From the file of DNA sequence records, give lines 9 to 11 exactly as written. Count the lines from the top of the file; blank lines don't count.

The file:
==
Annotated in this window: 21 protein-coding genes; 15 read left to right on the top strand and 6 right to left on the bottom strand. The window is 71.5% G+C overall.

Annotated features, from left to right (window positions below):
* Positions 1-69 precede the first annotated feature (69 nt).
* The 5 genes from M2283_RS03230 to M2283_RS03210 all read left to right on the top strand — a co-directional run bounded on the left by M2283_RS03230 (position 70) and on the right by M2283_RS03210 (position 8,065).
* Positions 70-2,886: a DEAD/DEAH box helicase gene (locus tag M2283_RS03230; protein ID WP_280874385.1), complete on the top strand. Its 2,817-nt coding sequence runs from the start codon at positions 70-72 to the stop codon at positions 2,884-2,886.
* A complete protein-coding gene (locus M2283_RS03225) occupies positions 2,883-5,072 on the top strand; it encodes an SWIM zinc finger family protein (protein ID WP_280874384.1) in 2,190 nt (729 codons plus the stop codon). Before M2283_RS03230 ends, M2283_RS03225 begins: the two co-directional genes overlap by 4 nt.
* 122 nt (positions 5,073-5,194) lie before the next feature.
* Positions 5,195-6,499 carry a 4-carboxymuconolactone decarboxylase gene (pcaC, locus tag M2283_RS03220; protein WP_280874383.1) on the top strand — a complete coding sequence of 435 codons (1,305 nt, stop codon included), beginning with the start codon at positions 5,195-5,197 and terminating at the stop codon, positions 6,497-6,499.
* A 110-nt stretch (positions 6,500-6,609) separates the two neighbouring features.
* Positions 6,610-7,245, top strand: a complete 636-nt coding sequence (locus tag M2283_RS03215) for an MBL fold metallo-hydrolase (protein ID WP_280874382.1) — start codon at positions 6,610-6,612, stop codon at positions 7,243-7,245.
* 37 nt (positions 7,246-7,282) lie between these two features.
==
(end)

* A 110-nt stretch (positions 6,500-6,609) separates the two neighbouring features.
* Positions 6,610-7,245, top strand: a complete 636-nt coding sequence (locus tag M2283_RS03215) for an MBL fold metallo-hydrolase (protein ID WP_280874382.1) — start codon at positions 6,610-6,612, stop codon at positions 7,243-7,245.
* 37 nt (positions 7,246-7,282) lie between these two features.